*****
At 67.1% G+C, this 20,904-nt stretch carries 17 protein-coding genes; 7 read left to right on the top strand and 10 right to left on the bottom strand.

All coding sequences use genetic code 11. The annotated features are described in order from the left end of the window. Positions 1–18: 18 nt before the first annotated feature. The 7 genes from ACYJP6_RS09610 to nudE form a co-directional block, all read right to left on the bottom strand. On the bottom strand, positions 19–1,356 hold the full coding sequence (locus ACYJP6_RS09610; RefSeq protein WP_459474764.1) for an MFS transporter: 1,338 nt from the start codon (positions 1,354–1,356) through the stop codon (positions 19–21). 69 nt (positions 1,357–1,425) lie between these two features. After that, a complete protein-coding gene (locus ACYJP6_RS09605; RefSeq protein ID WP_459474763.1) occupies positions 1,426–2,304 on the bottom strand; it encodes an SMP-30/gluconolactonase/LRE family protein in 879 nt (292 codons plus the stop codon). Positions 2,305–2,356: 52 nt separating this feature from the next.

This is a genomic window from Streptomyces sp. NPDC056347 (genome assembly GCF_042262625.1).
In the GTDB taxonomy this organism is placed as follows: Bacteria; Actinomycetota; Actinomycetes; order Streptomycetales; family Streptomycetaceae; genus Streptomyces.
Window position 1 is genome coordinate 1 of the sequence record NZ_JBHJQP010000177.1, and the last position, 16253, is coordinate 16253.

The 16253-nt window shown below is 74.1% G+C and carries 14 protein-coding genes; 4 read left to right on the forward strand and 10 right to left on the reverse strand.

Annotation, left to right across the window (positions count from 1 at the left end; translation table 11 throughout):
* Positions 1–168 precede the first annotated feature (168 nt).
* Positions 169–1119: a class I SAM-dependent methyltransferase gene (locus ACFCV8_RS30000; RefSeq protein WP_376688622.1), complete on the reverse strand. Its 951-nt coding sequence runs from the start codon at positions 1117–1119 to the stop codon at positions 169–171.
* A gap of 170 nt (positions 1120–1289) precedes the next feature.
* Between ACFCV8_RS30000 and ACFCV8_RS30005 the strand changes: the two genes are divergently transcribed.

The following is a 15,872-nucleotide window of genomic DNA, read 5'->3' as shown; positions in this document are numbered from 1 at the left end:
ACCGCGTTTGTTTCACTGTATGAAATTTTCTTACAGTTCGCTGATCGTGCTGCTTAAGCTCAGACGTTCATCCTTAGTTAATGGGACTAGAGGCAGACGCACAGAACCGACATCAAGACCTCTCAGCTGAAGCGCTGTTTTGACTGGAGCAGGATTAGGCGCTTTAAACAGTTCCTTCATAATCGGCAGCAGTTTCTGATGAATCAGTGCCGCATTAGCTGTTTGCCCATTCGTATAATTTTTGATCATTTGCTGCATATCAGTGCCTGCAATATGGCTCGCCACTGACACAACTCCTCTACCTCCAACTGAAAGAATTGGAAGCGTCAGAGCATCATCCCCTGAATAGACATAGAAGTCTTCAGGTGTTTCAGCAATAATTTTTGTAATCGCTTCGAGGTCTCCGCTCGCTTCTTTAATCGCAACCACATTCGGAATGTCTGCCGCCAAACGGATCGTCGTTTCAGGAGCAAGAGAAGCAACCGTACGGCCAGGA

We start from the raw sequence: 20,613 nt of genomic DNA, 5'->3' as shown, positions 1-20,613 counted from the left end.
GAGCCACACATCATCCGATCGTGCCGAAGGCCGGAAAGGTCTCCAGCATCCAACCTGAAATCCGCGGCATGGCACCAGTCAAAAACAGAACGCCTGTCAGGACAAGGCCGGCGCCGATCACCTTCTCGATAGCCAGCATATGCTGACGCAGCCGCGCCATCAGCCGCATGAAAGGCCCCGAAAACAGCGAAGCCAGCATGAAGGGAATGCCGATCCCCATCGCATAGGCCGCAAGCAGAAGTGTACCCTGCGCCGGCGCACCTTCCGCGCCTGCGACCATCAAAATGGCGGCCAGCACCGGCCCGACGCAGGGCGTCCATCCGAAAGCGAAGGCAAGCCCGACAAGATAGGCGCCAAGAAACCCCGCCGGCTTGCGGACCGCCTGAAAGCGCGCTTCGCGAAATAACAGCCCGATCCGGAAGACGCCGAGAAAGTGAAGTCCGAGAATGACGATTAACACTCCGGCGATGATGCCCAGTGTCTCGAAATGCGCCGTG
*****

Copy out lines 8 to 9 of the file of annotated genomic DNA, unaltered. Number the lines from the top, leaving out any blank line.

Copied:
* Positions 1–168 precede the first annotated feature (168 nt).
* Positions 169–1119: a class I SAM-dependent methyltransferase gene (locus ACFCV8_RS30000; RefSeq protein WP_376688622.1), complete on the reverse strand. Its 951-nt coding sequence runs from the start codon at positions 1117–1119 to the stop codon at positions 169–171.